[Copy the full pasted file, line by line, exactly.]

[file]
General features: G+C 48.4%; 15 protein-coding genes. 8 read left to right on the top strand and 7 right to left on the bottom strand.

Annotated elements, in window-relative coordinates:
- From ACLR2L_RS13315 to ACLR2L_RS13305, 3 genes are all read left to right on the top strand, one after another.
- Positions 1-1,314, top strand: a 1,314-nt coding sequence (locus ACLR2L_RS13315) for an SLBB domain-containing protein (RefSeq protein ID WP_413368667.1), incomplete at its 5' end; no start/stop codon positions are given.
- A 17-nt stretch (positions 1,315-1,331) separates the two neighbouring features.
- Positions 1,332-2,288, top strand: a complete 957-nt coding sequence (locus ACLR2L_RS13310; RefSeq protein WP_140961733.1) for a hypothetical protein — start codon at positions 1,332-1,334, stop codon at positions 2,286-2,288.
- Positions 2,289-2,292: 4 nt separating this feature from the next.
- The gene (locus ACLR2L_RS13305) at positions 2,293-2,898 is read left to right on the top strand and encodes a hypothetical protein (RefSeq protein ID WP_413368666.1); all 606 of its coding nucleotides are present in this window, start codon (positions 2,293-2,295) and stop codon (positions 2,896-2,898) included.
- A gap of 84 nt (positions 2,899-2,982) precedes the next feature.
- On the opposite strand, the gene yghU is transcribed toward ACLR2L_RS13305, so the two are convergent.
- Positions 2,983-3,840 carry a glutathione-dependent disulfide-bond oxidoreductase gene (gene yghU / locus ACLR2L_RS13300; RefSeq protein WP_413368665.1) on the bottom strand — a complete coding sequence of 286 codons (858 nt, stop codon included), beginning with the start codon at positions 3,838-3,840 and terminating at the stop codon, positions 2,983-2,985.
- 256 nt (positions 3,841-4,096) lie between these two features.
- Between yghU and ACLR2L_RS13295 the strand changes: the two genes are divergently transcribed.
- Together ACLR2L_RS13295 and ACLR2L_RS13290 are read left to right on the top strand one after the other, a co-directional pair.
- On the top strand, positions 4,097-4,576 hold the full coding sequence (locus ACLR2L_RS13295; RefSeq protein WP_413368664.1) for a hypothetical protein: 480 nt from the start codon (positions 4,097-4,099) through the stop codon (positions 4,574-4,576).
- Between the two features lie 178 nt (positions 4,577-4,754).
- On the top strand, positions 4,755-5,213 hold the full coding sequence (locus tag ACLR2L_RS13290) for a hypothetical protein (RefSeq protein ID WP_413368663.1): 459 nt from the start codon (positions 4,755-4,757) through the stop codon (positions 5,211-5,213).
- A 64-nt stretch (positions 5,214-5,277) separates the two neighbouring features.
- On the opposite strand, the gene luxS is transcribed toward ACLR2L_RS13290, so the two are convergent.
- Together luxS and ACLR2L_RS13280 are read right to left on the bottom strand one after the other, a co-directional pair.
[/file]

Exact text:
General features: G+C 48.4%; 15 protein-coding genes. 8 read left to right on the top strand and 7 right to left on the bottom strand.

Annotated elements, in window-relative coordinates:
- From ACLR2L_RS13315 to ACLR2L_RS13305, 3 genes are all read left to right on the top strand, one after another.
- Positions 1-1,314, top strand: a 1,314-nt coding sequence (locus ACLR2L_RS13315) for an SLBB domain-containing protein (RefSeq protein ID WP_413368667.1), incomplete at its 5' end; no start/stop codon positions are given.
- A 17-nt stretch (positions 1,315-1,331) separates the two neighbouring features.
- Positions 1,332-2,288, top strand: a complete 957-nt coding sequence (locus ACLR2L_RS13310; RefSeq protein WP_140961733.1) for a hypothetical protein — start codon at positions 1,332-1,334, stop codon at positions 2,286-2,288.
- Positions 2,289-2,292: 4 nt separating this feature from the next.
- The gene (locus ACLR2L_RS13305) at positions 2,293-2,898 is read left to right on the top strand and encodes a hypothetical protein (RefSeq protein ID WP_413368666.1); all 606 of its coding nucleotides are present in this window, start codon (positions 2,293-2,295) and stop codon (positions 2,896-2,898) included.
- A gap of 84 nt (positions 2,899-2,982) precedes the next feature.
- On the opposite strand, the gene yghU is transcribed toward ACLR2L_RS13305, so the two are convergent.
- Positions 2,983-3,840 carry a glutathione-dependent disulfide-bond oxidoreductase gene (gene yghU / locus ACLR2L_RS13300; RefSeq protein WP_413368665.1) on the bottom strand — a complete coding sequence of 286 codons (858 nt, stop codon included), beginning with the start codon at positions 3,838-3,840 and terminating at the stop codon, positions 2,983-2,985.
- 256 nt (positions 3,841-4,096) lie between these two features.
- Between yghU and ACLR2L_RS13295 the strand changes: the two genes are divergently transcribed.
- Together ACLR2L_RS13295 and ACLR2L_RS13290 are read left to right on the top strand one after the other, a co-directional pair.
- On the top strand, positions 4,097-4,576 hold the full coding sequence (locus ACLR2L_RS13295; RefSeq protein WP_413368664.1) for a hypothetical protein: 480 nt from the start codon (positions 4,097-4,099) through the stop codon (positions 4,574-4,576).
- Between the two features lie 178 nt (positions 4,577-4,754).
- On the top strand, positions 4,755-5,213 hold the full coding sequence (locus tag ACLR2L_RS13290) for a hypothetical protein (RefSeq protein ID WP_413368663.1): 459 nt from the start codon (positions 4,755-4,757) through the stop codon (positions 5,211-5,213).
- A 64-nt stretch (positions 5,214-5,277) separates the two neighbouring features.
- On the opposite strand, the gene luxS is transcribed toward ACLR2L_RS13290, so the two are convergent.
- Together luxS and ACLR2L_RS13280 are read right to left on the bottom strand one after the other, a co-directional pair.